Every three years, the State of California adopts new building standards that are organized in Title 24 of the California Code of Regulations, referred to as the California Building Standards Code. This regular update is referred to as a “code cycle.” The previous code cycle was adopted in 2016 and became effective on January 1, 2017. The current code cycle was adopted in 2019 and became effective on January 1, 2020. Cities and counties can adopt reach codes that require items that are above the minimum state code requirements and file them with the State. Reach codes must be updated with every code cycle.

In addition, the California Energy Commission (CEC) requires that a cost-effectiveness study be conducted and filed in the case of local amendments to the Energy Code (Title 24, Part 6). It is required that the City demonstrate to the CEC, using a cost-effectiveness study, that the amendments to the code are financially responsible and do not represent an unreasonable burden to the non-residential and residential applicants. A cost-effectiveness study is not required for amendments to the Green Building Code (Title 24, Part 11).

Statewide Cost-Effectiveness Study for Energy Code Reach Codes

Funded by the California investor-owned utilities (IOUs), the California Statewide Codes and Standards Program (Statewide Program) led the development of a cost-effectiveness study for Energy Code reach codes that examined different performance-based approaches for new construction of specific building types. There are two kinds of reach code approaches: performance-based ordinances and prescriptive ordinances. Performance-based ordinances mandate an increase in the overall energy efficiency required but leave flexibility for the builder on how to achieve this goal. In contrast, prescriptive ordinances mandate implementation of a specific measure (such as solar panels or cool roofs). The Statewide Program’s analysis focused on performance-based ordinances but some conclusions about prescriptive measures can be made from the results.

Building Prototypes

The Statewide Program’s analysis estimated cost-effectiveness of several building prototypes including one-story and two-story single-family homes, a two-story and five-story multifamily building, a three-story office building, a one-story retail building, and a four-story hotel. The single-family homes, multifamily homes, and office building prototypes are directly applicable to Alameda development. The City has averaged about 200 units of new multi-family units and townhomes constructed each year over the past five years. Additionally, recently approved development projects include manufacturing, light industrial and office buildings, and retail.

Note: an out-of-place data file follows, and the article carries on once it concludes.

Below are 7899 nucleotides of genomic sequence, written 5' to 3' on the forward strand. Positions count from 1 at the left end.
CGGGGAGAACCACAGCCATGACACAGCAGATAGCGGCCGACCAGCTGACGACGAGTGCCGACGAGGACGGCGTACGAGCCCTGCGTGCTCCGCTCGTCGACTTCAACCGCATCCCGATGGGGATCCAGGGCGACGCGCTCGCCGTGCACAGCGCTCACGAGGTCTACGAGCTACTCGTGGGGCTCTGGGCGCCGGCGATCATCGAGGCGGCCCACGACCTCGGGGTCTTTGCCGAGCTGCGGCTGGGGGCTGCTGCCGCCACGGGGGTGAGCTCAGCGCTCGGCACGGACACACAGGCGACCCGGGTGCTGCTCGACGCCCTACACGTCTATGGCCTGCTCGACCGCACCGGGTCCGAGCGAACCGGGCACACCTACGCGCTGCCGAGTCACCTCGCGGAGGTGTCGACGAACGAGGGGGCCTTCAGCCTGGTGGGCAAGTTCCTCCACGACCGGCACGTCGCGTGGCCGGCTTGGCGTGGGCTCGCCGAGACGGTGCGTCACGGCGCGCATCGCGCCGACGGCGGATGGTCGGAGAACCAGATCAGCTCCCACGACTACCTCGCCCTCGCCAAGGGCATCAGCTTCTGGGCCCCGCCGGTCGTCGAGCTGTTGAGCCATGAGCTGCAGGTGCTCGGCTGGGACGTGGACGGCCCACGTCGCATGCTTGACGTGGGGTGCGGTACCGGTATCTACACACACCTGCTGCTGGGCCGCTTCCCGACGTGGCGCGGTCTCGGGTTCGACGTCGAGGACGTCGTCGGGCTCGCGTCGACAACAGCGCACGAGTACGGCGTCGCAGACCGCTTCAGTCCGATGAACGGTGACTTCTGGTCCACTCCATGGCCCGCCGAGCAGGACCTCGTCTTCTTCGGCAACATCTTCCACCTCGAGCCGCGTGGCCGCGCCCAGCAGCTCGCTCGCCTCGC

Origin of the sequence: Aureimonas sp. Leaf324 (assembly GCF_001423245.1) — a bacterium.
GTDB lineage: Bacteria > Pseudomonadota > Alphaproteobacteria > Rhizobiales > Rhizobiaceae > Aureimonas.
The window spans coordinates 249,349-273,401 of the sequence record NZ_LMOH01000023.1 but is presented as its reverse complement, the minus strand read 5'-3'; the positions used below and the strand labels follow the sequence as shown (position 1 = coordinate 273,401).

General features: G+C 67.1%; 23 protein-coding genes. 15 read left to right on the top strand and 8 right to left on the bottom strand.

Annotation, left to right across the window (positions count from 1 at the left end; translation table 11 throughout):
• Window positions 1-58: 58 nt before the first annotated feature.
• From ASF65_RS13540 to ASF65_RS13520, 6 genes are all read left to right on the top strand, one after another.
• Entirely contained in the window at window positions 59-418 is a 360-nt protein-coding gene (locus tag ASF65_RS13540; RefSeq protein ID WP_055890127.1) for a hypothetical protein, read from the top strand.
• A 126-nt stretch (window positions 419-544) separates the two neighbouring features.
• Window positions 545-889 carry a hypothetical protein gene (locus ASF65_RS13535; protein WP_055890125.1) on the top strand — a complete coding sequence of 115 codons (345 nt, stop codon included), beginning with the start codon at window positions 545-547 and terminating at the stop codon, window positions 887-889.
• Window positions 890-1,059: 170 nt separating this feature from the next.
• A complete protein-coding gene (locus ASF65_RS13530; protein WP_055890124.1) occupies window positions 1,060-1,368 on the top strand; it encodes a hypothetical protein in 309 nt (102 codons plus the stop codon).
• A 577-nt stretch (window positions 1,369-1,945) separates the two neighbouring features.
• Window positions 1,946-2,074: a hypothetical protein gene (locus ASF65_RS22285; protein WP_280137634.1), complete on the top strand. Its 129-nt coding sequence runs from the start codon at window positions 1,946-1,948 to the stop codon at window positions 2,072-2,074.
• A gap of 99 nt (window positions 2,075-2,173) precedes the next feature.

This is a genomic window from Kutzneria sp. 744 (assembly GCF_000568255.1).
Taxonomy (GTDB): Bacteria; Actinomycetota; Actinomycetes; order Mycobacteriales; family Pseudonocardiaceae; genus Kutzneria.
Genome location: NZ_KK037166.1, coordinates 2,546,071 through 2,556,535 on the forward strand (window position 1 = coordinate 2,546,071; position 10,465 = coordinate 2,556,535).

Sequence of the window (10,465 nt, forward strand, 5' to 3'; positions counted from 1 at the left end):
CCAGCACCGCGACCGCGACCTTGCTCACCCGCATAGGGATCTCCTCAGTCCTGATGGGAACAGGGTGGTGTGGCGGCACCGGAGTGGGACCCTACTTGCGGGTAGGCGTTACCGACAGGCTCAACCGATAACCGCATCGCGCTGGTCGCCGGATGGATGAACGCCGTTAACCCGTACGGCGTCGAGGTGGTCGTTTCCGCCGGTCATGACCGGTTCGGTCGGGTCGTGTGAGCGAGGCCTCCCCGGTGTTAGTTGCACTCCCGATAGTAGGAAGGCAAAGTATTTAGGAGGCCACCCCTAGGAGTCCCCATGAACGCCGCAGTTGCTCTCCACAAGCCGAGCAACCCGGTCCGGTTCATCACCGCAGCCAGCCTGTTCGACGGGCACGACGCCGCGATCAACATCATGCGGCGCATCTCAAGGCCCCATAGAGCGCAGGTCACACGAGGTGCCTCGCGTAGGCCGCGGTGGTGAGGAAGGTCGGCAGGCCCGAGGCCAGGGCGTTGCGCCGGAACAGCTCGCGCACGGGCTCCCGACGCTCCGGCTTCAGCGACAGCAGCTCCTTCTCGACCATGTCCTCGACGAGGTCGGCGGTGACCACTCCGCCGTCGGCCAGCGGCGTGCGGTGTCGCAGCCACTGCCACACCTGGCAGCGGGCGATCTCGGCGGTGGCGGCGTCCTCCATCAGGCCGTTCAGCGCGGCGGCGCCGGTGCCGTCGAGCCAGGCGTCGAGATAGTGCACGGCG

Community Input

Staff conducted significant outreach during the development of this ordinance, including presentations at Alameda Youth Collaborative (March 25th), CASA (April 1st), and Alameda Chamber of Commerce Government Relations Economic Development Committee (April 7th) meetings. Staff also presented at the League of Women Voters/CASA workshop on Electrifying Alameda’s Homes on April 8th and held two online info sessions on April 12th and 13th for builders and developers.

Discussion

As of March 2021, more than 40 cities and counties across California, including San Francisco, Oakland, San Jose, Berkeley, Richmond, Hayward and others, have adopted ordinances to limit or eliminate the use of natural gas in new buildings, a significant contributor to GHG emissions.

Building on similar ordinances recently passed by neighboring jurisdictions, staff drafted an “all-electric” reach code ordinance for Council’s consideration. The reach code would be applied at permit application for all new buildings seeking construction permits after the ordinance is adopted by Council and approved by the California Energy Commission.

Staff have worked closely with TRC Advanced Energy to interpret the study’s results, noted above, and infer what options may or may not be cost-effective for the building types that are prevalent in Alameda but were not analyzed by the team. TRC also provided consultant support to understand the cost-effectiveness study results and adopting reach codes. The proposed reach codes meet the requirements of the CEC for cost-effectiveness and are cost-effective over the lifetime of the building systems for new construction buildings within city limits, including upfront and operational costs and savings. Notably, the results of the analysis show that all-electric buildings are typically less expensive to construct.

Recommended reach code requirements for newly constructed buildings are:

  • All-Electric Required: Require all newly constructed residential and non-residential buildings to be built all-electric, meaning that the buildings will have no natural gas or propane plumbing installed, and that electricity will be the sole source of energy for all space heating, water heating, cooking appliances, and clothes drying appliances, with some exceptions.
  • Install Solar Photovoltaic (PV): Require solar photovoltaic systems on new high-rise residential and non-residential buildings covering 15 percent of the roof area, with exceptions allowed for shading or over generation.

The recommended exceptions to the all-electric requirements are:

  1. Commercial kitchen cooking appliances for a restaurant open to the public or an employee cafeteria in a newly constructed building.
  2. Non-electric space heating and process systems in newly constructed buildings containing occupancies F, H, or L (e.g. manufacturing, laboratories, or other specialty R&D). To take advantage of this exception applicant shall provide third party verification approved by the City that All-Electric process system requirement is not cost effective or feasible.
  3. Accessory Dwelling Units constructed on a parcel with an existing residential building with gas infrastructure.